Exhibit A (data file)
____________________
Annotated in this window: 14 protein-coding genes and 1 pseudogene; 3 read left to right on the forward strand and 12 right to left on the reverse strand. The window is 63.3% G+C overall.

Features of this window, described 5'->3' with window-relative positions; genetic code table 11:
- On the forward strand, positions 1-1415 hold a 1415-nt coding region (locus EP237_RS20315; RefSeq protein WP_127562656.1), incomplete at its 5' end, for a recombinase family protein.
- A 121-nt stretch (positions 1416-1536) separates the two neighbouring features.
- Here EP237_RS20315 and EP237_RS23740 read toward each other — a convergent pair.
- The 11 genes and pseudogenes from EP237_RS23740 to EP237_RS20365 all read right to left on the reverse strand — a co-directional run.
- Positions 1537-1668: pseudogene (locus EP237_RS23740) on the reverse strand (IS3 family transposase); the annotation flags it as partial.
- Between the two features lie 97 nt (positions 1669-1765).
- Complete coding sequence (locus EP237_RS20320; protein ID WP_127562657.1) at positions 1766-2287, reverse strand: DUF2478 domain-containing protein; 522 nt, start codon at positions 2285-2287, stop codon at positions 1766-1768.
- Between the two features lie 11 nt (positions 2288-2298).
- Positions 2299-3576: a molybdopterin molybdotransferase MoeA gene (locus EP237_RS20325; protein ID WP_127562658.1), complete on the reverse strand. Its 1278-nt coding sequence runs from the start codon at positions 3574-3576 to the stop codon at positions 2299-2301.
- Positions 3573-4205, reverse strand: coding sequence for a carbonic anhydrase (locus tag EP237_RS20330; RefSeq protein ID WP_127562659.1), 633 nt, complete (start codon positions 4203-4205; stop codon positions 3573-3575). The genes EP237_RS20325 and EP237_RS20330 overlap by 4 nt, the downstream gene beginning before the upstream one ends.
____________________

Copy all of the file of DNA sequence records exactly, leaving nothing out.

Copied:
Annotated in this window: 14 protein-coding genes and 1 pseudogene; 3 read left to right on the forward strand and 12 right to left on the reverse strand. The window is 63.3% G+C overall.

Features of this window, described 5'->3' with window-relative positions; genetic code table 11:
- On the forward strand, positions 1-1415 hold a 1415-nt coding region (locus EP237_RS20315; RefSeq protein WP_127562656.1), incomplete at its 5' end, for a recombinase family protein.
- A 121-nt stretch (positions 1416-1536) separates the two neighbouring features.
- Here EP237_RS20315 and EP237_RS23740 read toward each other — a convergent pair.
- The 11 genes and pseudogenes from EP237_RS23740 to EP237_RS20365 all read right to left on the reverse strand — a co-directional run.
- Positions 1537-1668: pseudogene (locus EP237_RS23740) on the reverse strand (IS3 family transposase); the annotation flags it as partial.
- Between the two features lie 97 nt (positions 1669-1765).
- Complete coding sequence (locus EP237_RS20320; protein ID WP_127562657.1) at positions 1766-2287, reverse strand: DUF2478 domain-containing protein; 522 nt, start codon at positions 2285-2287, stop codon at positions 1766-1768.
- Between the two features lie 11 nt (positions 2288-2298).
- Positions 2299-3576: a molybdopterin molybdotransferase MoeA gene (locus EP237_RS20325; protein ID WP_127562658.1), complete on the reverse strand. Its 1278-nt coding sequence runs from the start codon at positions 3574-3576 to the stop codon at positions 2299-2301.
- Positions 3573-4205, reverse strand: coding sequence for a carbonic anhydrase (locus tag EP237_RS20330; RefSeq protein ID WP_127562659.1), 633 nt, complete (start codon positions 4203-4205; stop codon positions 3573-3575). The genes EP237_RS20325 and EP237_RS20330 overlap by 4 nt, the downstream gene beginning before the upstream one ends.